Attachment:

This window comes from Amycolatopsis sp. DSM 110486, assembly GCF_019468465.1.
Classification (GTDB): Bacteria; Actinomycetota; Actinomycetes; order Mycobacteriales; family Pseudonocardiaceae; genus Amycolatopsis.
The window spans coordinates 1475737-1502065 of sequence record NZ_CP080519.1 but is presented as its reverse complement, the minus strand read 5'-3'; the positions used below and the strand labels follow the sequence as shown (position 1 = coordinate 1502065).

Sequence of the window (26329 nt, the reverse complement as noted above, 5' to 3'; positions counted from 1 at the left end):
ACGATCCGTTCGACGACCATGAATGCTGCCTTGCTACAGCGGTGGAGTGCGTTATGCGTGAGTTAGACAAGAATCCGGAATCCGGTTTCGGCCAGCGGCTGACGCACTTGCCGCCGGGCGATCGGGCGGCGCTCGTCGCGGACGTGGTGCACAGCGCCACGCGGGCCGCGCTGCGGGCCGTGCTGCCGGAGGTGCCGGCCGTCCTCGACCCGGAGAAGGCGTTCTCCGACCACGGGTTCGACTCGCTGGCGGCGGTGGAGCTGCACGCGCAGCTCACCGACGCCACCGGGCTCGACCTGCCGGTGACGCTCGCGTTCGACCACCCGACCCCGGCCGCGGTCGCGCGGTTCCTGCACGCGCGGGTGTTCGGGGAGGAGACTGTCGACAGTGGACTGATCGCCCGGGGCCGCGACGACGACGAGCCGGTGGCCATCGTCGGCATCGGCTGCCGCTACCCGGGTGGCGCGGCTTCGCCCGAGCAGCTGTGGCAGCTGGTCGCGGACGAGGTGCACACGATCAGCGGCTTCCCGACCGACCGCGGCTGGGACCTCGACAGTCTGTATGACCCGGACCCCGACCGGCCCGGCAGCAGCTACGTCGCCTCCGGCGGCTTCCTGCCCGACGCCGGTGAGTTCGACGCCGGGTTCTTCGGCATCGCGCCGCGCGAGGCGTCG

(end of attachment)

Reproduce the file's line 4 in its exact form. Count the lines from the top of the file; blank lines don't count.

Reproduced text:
Sequence of the window (26329 nt, the reverse complement as noted above, 5' to 3'; positions counted from 1 at the left end):